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Let $$\alpha(x) = \Biggl\{ \begin{array}{cc} 0 & x=0, \\\ 2 & 0<x\leq 1 \\\ 1 & 1<x \leq 2 \end{array}$$

Let $f(x)$ be continuous on $[0,2]$. Let $P = \{0,0.5,1,1.5,2\}$. For this partition, find the sum $S(P,t)$ approximating the integral

$$\int\limits_{0}^{2} f(x) d \alpha(x)$$

for every $t$ for which this sum is defined. What is the value of the integral? Justify your answer by referring to the definition of the integral only.

I know the definition but cannot seem to apply to it to cases. This is bad, I know, but can you go through this example with me. Once I understand how to apply it I'm sure I'll be able to figure out the rest of the questions! :) Oh... I did draw $a(x)$. It's the whole finding $L(P)$ and $U(P)$ with sums that I find difficult.

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You could start with writing out and thinking about the definitions of $L(P)$ and $U(P)$. "I know the definition" is too vague a thing to say. If you've understood the construction of the Riemann integral, then I cannot possibly imagine why this weighted version should cause any trouble whatsoever, especially not in such a simple case. Having a peek at the corresponding Wikipedia page might also help. – t.b. May 21 '11 at 19:11
@all: if my previous comment should seem overly harsh to anyone among you and you should happen to object to that, please take into account the flood of questions that were asked by the same user yesterday and today. – t.b. May 21 '11 at 19:20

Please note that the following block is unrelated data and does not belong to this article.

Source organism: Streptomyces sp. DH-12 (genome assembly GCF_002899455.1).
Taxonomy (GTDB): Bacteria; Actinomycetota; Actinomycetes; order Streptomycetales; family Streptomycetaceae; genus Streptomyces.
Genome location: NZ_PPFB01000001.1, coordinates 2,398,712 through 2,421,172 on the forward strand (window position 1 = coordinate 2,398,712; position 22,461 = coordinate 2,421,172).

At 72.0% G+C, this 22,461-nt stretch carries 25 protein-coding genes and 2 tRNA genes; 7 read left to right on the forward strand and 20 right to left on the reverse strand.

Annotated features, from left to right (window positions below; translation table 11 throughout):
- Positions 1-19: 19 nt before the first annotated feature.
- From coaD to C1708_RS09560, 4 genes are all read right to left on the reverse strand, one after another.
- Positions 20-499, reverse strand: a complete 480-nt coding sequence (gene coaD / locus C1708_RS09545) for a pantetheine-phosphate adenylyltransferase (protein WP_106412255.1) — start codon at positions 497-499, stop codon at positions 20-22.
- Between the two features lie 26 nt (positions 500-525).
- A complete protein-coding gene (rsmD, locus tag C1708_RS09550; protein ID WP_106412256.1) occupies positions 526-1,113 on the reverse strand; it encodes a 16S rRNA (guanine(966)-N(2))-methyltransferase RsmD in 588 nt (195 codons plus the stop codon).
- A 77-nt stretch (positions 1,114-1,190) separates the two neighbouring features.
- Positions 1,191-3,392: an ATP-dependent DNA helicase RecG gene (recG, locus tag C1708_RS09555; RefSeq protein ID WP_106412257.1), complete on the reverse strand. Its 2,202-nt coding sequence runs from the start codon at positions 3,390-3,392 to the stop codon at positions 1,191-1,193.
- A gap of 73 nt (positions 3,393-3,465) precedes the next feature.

If you can't apply the definitions, then you don't know them in any meaningful sense. (Not to be harsh, but this usage of the word "know" is a pet peeve of mine. If you can't act on the definitions, then they're just words.) – Qiaochu Yuan May 21 '11 at 19:59
@Theo: I noticed the same pattern; clearly, I've been fairly vocal about "inappropriate harshness" when addressing users; but rest assured, given this pattern, I have no objections here. – amWhy May 21 '11 at 20:55
up vote 2 down vote accepted

A little hint: You need to apply the definition :-) If you say you cannot to that, I have to agree with Theo and Qiaochu that this is a strong indication that you either don't know, or don't understand, the definition.

In that case, you should try to understand the most simple example that was mentioned in your class. For every definition in every math class, you should come up with the most simple example possible, and some nontrivial example.

The first step in applying the definition is a choice of a partition of the integration interval. Choose some numbers $x_1, x_2, x_3 \in [0, 2]$ and write the sum that approximates the integral. Then choose a refinement of this partition and write down the sum again. Maybe you'll notice that it is possible to choose a sequence of partitions such that you can evaluate the sums and determine the limit that is the integral...

Addendum: Ok, here is another hint: For $\alpha$ differentiable, we know that $$ \int f(x) d \alpha(x) = \int f(x) \alpha'(x) dx $$ So, if $\alpha$ is a jump function, that is constant with the notable exeption of a jump, it is possible to simplify the integral. For example, define $$ \alpha(x) := 0 \; \text{for} \; x \lt 0 $$ and $$ \alpha(x) := 1 \; \text{for} \; x \ge 0 $$